University Ave. lighting a concern

With the days getting shorter, students and residents in Waterloo find themselves walking and driving more frequently in the dark, posing more of a chance for issues stemming from impaired visibility.

Photo by Will Huang
Photo by Will Huang

Many students are worried that University Avenue West is dark and dangerous at night due to the few sections that have streetlights on both sides of the road, like the one pictured above.

With the days getting shorter, students and residents in Waterloo find themselves walking and driving more frequently in the dark, posing more of a chance for issues stemming from impaired visibility. The stretch of University Avenue West from Wilfrid Laurier University to the University of Waterloo is notoriously busy with both vehicles and pedestrians, who have expressed concerns about safety after dusk.

Emerson Diodati is a second-year business student at Laurier who says the dim lighting along University Ave. W. has been a noticeable concern for him.

“I live off campus so I have to wait for the bus sometimes at 11 or 12 at night, and seeing cars come down its sort of scary because you don’t know if they see you because it’s not lit up,” he said.

Kelly Eitel, engineering technologist at the Region of Waterloo, explained eight years ago the region approved an illumination policy which directs the placement of street lighting on roads. One of the stipulations, for example, is that any road that has a bus route, bus stops and a sidewalk must have streetlights on it.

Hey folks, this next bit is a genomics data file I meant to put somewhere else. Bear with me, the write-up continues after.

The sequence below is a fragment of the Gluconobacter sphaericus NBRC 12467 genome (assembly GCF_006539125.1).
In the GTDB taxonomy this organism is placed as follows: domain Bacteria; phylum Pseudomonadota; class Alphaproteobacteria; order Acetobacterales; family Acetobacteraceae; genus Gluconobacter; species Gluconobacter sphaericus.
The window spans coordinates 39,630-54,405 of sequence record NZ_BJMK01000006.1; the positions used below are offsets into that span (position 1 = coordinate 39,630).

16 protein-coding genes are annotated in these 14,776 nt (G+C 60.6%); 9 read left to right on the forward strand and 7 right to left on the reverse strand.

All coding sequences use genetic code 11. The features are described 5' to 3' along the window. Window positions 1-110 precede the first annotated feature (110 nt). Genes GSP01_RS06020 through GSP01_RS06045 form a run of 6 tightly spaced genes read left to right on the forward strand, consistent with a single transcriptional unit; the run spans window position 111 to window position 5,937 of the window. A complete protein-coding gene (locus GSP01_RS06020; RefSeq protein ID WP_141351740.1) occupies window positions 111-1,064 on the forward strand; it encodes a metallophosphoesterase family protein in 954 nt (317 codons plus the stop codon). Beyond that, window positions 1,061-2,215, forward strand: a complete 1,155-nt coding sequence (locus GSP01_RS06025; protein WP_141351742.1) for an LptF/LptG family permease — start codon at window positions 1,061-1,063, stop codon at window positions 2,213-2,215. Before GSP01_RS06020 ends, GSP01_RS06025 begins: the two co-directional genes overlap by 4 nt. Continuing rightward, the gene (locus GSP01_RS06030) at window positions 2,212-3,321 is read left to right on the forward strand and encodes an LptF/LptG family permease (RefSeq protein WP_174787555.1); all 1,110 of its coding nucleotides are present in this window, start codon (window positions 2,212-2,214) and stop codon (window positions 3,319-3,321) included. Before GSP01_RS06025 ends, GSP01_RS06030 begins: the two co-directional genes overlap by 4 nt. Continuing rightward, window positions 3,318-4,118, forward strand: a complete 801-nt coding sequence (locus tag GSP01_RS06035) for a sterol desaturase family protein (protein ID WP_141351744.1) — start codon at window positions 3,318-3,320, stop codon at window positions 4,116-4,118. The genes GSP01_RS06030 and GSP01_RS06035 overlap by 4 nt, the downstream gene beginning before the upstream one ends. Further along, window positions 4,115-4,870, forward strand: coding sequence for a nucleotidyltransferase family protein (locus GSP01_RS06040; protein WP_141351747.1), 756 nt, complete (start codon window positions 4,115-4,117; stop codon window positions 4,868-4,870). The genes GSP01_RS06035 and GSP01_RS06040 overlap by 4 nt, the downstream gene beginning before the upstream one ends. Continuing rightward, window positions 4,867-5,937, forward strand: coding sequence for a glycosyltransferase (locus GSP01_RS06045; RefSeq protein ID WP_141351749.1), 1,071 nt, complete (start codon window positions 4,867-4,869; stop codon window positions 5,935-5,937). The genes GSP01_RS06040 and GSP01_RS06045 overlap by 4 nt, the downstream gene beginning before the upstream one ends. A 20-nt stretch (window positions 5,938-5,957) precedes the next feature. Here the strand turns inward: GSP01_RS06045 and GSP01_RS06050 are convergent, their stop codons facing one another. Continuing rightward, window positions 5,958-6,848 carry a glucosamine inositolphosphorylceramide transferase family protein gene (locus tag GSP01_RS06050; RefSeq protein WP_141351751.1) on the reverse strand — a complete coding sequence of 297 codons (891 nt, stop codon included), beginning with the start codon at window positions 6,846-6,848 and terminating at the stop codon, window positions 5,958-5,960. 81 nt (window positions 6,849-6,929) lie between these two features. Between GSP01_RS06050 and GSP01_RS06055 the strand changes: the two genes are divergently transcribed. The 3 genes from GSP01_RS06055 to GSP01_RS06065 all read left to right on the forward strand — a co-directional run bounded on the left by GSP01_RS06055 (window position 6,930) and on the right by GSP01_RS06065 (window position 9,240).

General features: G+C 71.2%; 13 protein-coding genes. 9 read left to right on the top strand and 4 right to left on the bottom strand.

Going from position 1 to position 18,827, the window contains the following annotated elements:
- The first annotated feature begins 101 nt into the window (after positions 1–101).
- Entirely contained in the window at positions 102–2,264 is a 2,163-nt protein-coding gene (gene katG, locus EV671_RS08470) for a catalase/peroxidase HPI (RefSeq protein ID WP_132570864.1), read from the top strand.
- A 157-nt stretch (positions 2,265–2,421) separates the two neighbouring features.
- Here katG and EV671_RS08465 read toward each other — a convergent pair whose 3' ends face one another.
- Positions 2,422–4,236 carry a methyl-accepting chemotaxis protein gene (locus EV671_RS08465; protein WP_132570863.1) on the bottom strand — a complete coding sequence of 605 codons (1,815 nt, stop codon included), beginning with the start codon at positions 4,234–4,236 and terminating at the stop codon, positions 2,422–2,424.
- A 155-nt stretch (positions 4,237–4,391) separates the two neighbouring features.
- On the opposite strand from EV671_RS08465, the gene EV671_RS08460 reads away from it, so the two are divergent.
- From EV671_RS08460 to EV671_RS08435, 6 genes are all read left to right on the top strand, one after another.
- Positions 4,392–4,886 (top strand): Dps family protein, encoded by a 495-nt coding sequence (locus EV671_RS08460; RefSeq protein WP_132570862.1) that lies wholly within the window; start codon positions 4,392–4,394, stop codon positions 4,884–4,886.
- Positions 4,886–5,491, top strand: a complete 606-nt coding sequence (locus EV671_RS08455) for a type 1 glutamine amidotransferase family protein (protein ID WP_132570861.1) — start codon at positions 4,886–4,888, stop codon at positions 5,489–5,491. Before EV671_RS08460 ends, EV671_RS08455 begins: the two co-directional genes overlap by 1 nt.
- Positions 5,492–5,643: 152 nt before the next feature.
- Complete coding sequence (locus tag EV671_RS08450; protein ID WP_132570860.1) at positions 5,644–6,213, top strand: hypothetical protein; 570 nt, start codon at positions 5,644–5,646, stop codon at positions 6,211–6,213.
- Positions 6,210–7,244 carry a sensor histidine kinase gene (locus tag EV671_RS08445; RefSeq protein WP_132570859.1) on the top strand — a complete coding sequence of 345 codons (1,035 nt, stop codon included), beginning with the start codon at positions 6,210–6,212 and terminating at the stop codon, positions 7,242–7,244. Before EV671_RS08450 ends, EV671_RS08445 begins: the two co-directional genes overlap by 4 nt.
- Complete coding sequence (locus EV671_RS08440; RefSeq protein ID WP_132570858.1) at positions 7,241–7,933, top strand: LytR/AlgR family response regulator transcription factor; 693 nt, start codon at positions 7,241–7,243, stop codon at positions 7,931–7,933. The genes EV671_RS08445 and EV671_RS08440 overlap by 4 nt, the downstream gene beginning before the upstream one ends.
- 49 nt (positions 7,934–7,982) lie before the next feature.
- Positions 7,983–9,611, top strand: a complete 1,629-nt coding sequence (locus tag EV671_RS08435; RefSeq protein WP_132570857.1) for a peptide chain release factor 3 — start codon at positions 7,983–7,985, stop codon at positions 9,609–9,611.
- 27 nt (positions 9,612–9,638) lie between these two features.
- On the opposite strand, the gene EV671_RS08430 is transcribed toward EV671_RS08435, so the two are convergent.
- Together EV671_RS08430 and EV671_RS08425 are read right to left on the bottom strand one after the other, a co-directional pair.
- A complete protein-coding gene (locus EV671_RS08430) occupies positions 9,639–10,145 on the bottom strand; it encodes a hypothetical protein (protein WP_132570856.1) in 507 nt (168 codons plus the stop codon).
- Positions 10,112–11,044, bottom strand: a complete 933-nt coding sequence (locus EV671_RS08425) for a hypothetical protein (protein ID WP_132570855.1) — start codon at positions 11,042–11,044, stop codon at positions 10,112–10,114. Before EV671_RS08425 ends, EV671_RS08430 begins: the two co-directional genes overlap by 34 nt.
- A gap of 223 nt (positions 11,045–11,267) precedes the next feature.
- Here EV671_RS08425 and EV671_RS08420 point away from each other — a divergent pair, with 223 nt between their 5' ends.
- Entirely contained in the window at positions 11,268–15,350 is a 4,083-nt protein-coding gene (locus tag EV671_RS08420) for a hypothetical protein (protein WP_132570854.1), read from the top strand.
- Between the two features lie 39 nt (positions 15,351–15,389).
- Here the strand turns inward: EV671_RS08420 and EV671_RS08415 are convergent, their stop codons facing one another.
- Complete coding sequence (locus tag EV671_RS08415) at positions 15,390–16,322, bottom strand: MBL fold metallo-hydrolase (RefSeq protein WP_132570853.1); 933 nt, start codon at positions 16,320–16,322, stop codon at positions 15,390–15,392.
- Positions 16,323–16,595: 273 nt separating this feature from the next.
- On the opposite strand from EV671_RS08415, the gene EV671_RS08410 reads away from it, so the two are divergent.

Currently, University Ave. W. only has streetlights down one side of it. According to Eitel, the policy stipulates that streetlights are only placed on both sides of roads that have five lanes or more.

“In some locations like when they have the centre split lanes, the left turn lanes and things like that, that would warrant putting illumination on both sides,” he said.

Accordingly, some sections of University Ave. W. that have additional lanes could qualify to have lighting on both sides. However updates such as these only take place when the road undergoes reconstruction or if it becomes a priority due to things like a frequency of nighttime collisions.

“No scheduled work is going to be done between Westmount and King in the next 10 years,” Eitel said.

This means extra streetlights will not get added to these sections of University Ave. W. that don’t meet policy until this time or unless there is an increase in collisions or complaints.

“I’m not sure about University Ave. itself,” Eitel said, when asked about whether he has received complaints. “I can’t recall any complaints. But definitely yes we get complaints about lighting all the time.”

“We put areas into priority and we have prioritized them — walking pathways to schools, nighttime collisions, pedestrian collisions and things like that so in each year we do some street lighting work that needs it. But there’s a lot of places that need it so we have to prioritize and then it’s going to take some time.”

Reid Midanik, a fourth-year kinesiology student at Laurier, reported experiences where vehicles did not see him at nighttime. His concern is that cars go quite quickly along University Ave. W. and it is heavily used.

“I remember recently I was crossing at King and University cross walk, I wasn’t even jaywalking, I don’t know if it was dark or if he just wasn’t paying attention, but it was actually a cab driver and I was able to reach out and smack his side window with my hand,” he said. “And he just continued driving. It definitely wasn’t very comforting.”

Midanik said he would like to see more streetlights be put up.

Fourth-year Laurier psychology student, Matthew Soukas, said he used to live on Hazel Street and within three weeks was almost hit by cars while crossing the street on five occasions.

“About four of them were at night and one of them someone just wasn’t paying attention,” he said. “I agree, lights do help, especially on University Avenue.”

However even if there were complaints or a number of collisions along University Ave. W., if the section of road in question meets policy, no additional lights will be put up.

“There’s nothing I can do about it if it meets our policy,” Eitel said.


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